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Background and Objectives
Person-environment fit defined as the “congruence, match, or similarity between a person and the environment” (Edwards, 2008) has been widely discussed in research as an important antecedent of job performance in a for-profit setting (Colbert et al., 2008). In such studies person-environment fit is operationalized via goal importance congruence – i.e. the similarity of perceptions about the importance of specific organizational goals between employees and their supervisor, or team members respectively. This relationship presumably differs in contested hybrid organizations since these strive for the accomplishment of multiple, sometimes even conflicting goals (Molnar & Rogers, 1976,). Moreover, in such organizations employees might identify differently with the various goals, and vary in terms of their evaluation concerning goal appropriateness, which potentially influences their engagement and job performance. Because the interplay of goal importance congruence, identification, appropriateness and job performance has so far not been assessed in the context of hybrid organizations, our paper seeks to answer the following research questions:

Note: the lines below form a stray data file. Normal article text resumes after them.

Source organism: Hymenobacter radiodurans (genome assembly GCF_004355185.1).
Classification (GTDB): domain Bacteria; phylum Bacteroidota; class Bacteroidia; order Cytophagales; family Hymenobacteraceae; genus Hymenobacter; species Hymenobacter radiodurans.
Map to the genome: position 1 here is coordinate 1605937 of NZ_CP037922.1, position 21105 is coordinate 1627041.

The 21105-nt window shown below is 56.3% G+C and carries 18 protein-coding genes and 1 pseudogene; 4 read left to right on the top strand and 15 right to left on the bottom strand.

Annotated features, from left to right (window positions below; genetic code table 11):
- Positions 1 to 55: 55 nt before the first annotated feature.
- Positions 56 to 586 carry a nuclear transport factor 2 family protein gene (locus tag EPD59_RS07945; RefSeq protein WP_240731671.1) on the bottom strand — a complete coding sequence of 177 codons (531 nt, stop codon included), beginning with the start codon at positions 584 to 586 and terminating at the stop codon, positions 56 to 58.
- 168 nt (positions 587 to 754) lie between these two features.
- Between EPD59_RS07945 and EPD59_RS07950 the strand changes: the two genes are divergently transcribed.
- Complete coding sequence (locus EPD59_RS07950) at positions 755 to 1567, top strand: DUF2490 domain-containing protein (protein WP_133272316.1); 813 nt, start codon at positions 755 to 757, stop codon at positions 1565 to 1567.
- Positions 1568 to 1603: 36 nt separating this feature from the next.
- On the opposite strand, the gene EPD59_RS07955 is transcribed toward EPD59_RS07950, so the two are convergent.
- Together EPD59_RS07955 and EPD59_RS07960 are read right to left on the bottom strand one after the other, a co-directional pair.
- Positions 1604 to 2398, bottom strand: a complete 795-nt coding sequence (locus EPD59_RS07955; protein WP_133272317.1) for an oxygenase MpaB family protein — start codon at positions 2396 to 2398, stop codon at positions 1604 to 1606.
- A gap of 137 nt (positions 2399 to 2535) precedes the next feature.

In how far does identification with (1) and a perception of appropriateness of (2) organizational goals impact the relationship between goal importance congruence and job performance in contested hybrid organizations?
By examining the concept of fit in hybrid organizations we answer calls for research on significant antecedents of job performance in contested hybrid organizations (Battilana et al., 2015,). These findings will be interesting for both scholars and practitioners working with nonprofits in market environments, too. Regarding fit theory, we introduce organizational identification and goal appropriateness as important moderators influencing the impact of goal importance congruence on performance. Moreover, we enrich identity theory, and the institutional logics approach by elaborating on the connection between logics, identification and goals.
We chose a single case study as research design. We selected a nonprofit social service organization as an extreme case for hybrid organizations for it combines two seemingly incompatible organizational goals: social change as social objective, and economic goals as means to accomplish their social mission (Mair, Battilana, & Cardenas, 2012). To identify the main organizational objectives of our research object, we collected archival data and conducted explorative expert interviews with CEOs. At the moment, we are conducting a paper-pencil survey to capture leaders’ and employees’ perceptions of goal importance, identification, goal appropriateness, and job performance. For data analysis, a structural equation modeling technique will be used.